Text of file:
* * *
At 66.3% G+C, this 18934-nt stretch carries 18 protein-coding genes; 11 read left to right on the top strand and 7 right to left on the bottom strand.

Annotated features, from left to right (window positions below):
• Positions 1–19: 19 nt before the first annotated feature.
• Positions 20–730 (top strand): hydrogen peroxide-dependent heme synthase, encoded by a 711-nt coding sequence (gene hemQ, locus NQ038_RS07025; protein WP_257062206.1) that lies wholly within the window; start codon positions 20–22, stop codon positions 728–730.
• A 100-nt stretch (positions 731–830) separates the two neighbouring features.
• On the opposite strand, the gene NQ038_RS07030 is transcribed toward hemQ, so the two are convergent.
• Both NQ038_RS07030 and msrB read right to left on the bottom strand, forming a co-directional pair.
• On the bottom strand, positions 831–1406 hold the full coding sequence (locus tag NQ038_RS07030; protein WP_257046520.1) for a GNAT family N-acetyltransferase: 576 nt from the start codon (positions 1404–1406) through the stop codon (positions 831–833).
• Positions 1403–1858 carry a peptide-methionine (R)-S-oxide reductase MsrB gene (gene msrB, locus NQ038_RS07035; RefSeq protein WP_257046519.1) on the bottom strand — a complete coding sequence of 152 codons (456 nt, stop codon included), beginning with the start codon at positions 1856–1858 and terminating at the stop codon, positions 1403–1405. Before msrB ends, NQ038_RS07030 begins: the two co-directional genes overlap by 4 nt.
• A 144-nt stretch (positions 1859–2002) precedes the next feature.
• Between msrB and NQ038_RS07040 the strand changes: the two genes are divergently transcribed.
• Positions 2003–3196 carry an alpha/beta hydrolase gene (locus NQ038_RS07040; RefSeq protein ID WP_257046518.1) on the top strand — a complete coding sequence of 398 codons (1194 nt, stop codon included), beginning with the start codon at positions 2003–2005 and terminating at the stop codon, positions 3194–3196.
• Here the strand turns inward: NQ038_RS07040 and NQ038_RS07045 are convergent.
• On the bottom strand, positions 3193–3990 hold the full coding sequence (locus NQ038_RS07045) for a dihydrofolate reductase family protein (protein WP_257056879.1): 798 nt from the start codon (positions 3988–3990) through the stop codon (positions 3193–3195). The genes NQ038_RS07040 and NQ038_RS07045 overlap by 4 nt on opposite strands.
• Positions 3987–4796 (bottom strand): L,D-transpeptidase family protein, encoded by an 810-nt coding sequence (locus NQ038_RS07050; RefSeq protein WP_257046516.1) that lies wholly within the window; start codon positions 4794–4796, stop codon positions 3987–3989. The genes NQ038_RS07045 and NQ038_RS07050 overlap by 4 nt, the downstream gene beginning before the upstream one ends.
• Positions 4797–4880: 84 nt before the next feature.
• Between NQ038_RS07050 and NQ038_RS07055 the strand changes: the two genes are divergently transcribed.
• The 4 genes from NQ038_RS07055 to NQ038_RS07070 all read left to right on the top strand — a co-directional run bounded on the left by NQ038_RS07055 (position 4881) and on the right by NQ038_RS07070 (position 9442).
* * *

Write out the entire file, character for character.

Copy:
At 66.3% G+C, this 18934-nt stretch carries 18 protein-coding genes; 11 read left to right on the top strand and 7 right to left on the bottom strand.

Annotated features, from left to right (window positions below):
• Positions 1–19: 19 nt before the first annotated feature.
• Positions 20–730 (top strand): hydrogen peroxide-dependent heme synthase, encoded by a 711-nt coding sequence (gene hemQ, locus NQ038_RS07025; protein WP_257062206.1) that lies wholly within the window; start codon positions 20–22, stop codon positions 728–730.
• A 100-nt stretch (positions 731–830) separates the two neighbouring features.
• On the opposite strand, the gene NQ038_RS07030 is transcribed toward hemQ, so the two are convergent.
• Both NQ038_RS07030 and msrB read right to left on the bottom strand, forming a co-directional pair.
• On the bottom strand, positions 831–1406 hold the full coding sequence (locus tag NQ038_RS07030; protein WP_257046520.1) for a GNAT family N-acetyltransferase: 576 nt from the start codon (positions 1404–1406) through the stop codon (positions 831–833).
• Positions 1403–1858 carry a peptide-methionine (R)-S-oxide reductase MsrB gene (gene msrB, locus NQ038_RS07035; RefSeq protein WP_257046519.1) on the bottom strand — a complete coding sequence of 152 codons (456 nt, stop codon included), beginning with the start codon at positions 1856–1858 and terminating at the stop codon, positions 1403–1405. Before msrB ends, NQ038_RS07030 begins: the two co-directional genes overlap by 4 nt.
• A 144-nt stretch (positions 1859–2002) precedes the next feature.
• Between msrB and NQ038_RS07040 the strand changes: the two genes are divergently transcribed.
• Positions 2003–3196 carry an alpha/beta hydrolase gene (locus NQ038_RS07040; RefSeq protein ID WP_257046518.1) on the top strand — a complete coding sequence of 398 codons (1194 nt, stop codon included), beginning with the start codon at positions 2003–2005 and terminating at the stop codon, positions 3194–3196.
• Here the strand turns inward: NQ038_RS07040 and NQ038_RS07045 are convergent.
• On the bottom strand, positions 3193–3990 hold the full coding sequence (locus NQ038_RS07045) for a dihydrofolate reductase family protein (protein WP_257056879.1): 798 nt from the start codon (positions 3988–3990) through the stop codon (positions 3193–3195). The genes NQ038_RS07040 and NQ038_RS07045 overlap by 4 nt on opposite strands.
• Positions 3987–4796 (bottom strand): L,D-transpeptidase family protein, encoded by an 810-nt coding sequence (locus NQ038_RS07050; RefSeq protein WP_257046516.1) that lies wholly within the window; start codon positions 4794–4796, stop codon positions 3987–3989. The genes NQ038_RS07045 and NQ038_RS07050 overlap by 4 nt, the downstream gene beginning before the upstream one ends.
• Positions 4797–4880: 84 nt before the next feature.
• Between NQ038_RS07050 and NQ038_RS07055 the strand changes: the two genes are divergently transcribed.
• The 4 genes from NQ038_RS07055 to NQ038_RS07070 all read left to right on the top strand — a co-directional run bounded on the left by NQ038_RS07055 (position 4881) and on the right by NQ038_RS07070 (position 9442).